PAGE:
Rootless mass of floating and submerged oval-shaped leaves with no roots. Dense spiked flowers. Brownish seeds on slender stalks.
- English Name: Coontail
- Latin Name: Ceratophyllum demersum
- Propagate: Perennial
- How to ID: Dense, olive-green mass of stiff, whorled, forked leaves with small ‘teeth’ on the edges
- Dangers: Creation of scummy appearance, limiting fishing access and stunting fish
- States Effected: Common throughout the U.S
- Control Methods: Removal via Seining or racking will give you immediate control. Chemical are also effective, but can cause Oxygen depletion from decaying biomass. The Use of a Benthic Barrier is also very effective in killing Coontail
The Nuisance Power of American Pond weed
If you were a water weed, you would not want Coontail weeds as your neighbors. They are decent weeds, sure, with lots of stiff, olive-green leaves growing in whorls around lots of small stems that in turn branch off larger stems. Their flowers are not bad looking either. They are rootless and grow below the water surface, they are free to roam within the water column, but can attach to lake floor with modified leaves. Their scientific name is a mouthful – Ceratophyllum Demersum. But, by weeds standards, they have a lovely everyday name. The name Coontail is the short form of “raccoon tail”, which is how a stem full of this weed looks like. The Coontail Weed also looks like a milfoil, except that its leaves are longer and more reminiscent of a raccoon’s tail than a feather, hence the more modern name.
The problem is that Coontail weeds also create a scummy appearance in the water, which provokes humans to want to clear them sooner than other weeds. Any other weed that is unfortunate to be in the neighborhood suffers as a consequence.
Uses and Danger of Coontail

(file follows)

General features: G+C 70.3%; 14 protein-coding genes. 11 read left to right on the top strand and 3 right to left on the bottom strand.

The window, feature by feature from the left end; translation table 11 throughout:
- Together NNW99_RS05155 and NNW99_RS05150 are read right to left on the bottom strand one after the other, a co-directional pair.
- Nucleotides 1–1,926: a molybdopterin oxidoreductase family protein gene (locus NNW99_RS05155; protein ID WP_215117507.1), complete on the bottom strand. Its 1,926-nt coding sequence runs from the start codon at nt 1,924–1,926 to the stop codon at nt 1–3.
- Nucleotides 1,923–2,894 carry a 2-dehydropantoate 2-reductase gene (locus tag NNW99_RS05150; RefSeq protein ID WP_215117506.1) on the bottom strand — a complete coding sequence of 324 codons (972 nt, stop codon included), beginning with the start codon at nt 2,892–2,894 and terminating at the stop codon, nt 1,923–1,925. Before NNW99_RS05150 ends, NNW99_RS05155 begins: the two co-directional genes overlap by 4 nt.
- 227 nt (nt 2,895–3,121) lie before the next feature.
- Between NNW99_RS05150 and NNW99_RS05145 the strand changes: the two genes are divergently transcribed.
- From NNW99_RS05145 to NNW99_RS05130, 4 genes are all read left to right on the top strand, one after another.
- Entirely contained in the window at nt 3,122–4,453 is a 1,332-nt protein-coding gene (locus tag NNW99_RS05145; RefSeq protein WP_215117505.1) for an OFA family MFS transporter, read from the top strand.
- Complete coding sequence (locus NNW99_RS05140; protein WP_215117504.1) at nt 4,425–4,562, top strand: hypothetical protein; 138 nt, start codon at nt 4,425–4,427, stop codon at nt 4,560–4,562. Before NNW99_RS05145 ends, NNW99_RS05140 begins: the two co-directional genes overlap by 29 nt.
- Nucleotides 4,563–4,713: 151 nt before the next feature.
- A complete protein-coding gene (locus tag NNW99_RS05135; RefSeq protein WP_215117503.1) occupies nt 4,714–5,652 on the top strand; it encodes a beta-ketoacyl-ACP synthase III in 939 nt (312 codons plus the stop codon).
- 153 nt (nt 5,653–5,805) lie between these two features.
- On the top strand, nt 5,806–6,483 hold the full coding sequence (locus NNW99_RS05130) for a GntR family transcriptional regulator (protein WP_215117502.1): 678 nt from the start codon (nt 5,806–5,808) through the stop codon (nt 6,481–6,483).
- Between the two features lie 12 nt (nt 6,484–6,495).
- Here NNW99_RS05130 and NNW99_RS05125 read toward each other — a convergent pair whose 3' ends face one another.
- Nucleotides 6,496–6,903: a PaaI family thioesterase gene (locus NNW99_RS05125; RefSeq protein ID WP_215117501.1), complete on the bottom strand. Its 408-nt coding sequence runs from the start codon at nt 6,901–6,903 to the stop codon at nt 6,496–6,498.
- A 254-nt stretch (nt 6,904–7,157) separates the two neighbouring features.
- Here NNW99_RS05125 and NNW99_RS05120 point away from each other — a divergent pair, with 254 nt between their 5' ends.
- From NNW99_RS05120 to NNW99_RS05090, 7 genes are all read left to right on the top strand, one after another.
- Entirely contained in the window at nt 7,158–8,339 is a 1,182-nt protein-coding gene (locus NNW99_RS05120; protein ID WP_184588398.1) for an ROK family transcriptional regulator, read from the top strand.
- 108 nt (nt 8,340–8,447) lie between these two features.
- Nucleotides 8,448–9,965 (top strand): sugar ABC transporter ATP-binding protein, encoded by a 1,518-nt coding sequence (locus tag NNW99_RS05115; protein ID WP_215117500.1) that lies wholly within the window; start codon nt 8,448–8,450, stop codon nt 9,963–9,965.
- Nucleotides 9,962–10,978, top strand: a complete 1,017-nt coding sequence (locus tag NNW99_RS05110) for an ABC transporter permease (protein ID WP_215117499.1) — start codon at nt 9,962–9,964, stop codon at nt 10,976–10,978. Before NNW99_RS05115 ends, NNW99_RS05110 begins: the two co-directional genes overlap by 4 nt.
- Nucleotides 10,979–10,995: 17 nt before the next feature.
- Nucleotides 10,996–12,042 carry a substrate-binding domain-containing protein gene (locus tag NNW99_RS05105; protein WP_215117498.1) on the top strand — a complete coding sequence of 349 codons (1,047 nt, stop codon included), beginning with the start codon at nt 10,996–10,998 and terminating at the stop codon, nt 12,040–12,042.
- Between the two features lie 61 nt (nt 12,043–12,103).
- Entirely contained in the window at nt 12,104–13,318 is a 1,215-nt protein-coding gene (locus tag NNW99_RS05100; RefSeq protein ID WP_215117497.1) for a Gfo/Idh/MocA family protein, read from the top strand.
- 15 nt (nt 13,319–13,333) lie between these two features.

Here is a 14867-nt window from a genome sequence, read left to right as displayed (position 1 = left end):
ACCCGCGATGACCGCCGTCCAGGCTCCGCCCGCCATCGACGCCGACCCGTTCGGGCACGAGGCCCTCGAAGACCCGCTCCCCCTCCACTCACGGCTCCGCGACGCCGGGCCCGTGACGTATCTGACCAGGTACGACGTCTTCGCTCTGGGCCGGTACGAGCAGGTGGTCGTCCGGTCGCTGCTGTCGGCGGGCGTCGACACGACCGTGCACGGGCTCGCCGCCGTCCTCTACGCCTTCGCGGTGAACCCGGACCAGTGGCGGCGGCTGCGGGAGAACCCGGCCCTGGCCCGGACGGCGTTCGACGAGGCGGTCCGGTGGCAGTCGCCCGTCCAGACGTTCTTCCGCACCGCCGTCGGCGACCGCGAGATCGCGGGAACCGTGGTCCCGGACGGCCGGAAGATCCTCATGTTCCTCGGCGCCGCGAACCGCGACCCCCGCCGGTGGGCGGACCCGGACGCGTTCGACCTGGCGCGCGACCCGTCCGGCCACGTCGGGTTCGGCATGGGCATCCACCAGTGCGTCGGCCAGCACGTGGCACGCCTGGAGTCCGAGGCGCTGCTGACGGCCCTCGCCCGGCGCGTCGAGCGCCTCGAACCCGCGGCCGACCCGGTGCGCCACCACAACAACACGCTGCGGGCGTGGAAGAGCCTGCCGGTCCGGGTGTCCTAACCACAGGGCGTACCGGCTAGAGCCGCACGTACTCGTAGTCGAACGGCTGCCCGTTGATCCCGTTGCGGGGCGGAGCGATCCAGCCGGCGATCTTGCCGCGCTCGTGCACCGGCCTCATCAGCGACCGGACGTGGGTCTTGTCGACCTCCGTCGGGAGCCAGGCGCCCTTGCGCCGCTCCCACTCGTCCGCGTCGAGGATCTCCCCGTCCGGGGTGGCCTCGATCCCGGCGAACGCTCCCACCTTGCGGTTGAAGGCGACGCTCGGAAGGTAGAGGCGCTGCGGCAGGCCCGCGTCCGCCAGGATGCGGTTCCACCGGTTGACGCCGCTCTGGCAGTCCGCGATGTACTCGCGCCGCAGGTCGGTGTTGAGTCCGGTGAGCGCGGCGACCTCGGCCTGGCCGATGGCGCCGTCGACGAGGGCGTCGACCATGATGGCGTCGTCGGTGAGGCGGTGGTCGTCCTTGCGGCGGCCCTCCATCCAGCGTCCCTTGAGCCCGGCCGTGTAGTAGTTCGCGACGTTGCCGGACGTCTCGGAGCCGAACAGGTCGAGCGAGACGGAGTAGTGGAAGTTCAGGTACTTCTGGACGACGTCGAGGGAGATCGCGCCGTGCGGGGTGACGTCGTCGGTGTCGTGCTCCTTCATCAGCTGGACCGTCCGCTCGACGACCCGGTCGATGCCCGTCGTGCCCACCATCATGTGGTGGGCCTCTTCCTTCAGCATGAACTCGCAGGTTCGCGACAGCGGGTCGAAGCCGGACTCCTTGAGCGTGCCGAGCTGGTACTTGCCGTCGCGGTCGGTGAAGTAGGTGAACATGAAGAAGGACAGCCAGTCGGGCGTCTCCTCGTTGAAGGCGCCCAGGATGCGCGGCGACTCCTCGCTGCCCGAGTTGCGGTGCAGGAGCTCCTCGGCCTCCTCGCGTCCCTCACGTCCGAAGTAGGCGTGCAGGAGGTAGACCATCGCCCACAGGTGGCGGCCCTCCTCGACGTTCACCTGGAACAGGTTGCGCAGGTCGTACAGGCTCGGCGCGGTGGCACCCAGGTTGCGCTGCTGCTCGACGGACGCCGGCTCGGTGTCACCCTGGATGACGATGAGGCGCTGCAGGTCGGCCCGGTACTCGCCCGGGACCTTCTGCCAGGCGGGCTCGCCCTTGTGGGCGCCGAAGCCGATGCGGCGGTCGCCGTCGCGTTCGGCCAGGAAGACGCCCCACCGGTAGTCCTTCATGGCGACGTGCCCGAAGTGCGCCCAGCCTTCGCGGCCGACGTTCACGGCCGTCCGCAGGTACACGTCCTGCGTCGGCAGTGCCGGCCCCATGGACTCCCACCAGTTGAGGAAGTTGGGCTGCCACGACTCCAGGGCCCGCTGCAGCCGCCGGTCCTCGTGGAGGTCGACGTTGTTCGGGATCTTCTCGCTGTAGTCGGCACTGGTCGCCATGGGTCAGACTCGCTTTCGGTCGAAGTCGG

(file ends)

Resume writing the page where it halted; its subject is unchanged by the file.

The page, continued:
The usual way of getting rid of Coontail weed is to physically remove them from water using rakes or other implement. But the physical approach of clearing away Coontail weeds has limitations. It never eradicates the weed totally because every remaining fragment grows into a new plant.
The recommended method is the use of herbicides. There are various types of herbicides in the market that can do the job. The limitations here is that the herbicides lead to lake full of algae. This happens because plant life competes for phosphorus, if the plants are killed then algae takes over. The result is a blue green algae that is dangerously toxic causing the lake unusable.
The biological option of using Grass Carps is also quite effective, but only in waters where there are no other types of weeds. Grass Carp will eat Coontail but only if there are no other more palatable weeds to choose from.
Bottom Screening or Benthic Barrier like the Lake Bottom Blanket is very effective on all subsurface weeds and has already been used in over 400 lakes in over 29 states has been approved for use by the DNR’s and DEP’s of California, Nevada, New York, Connecticut, Massachusetts and Washington. It kills 100% of the weeds in about three weeks, the only weed control product so far with such a kill rate.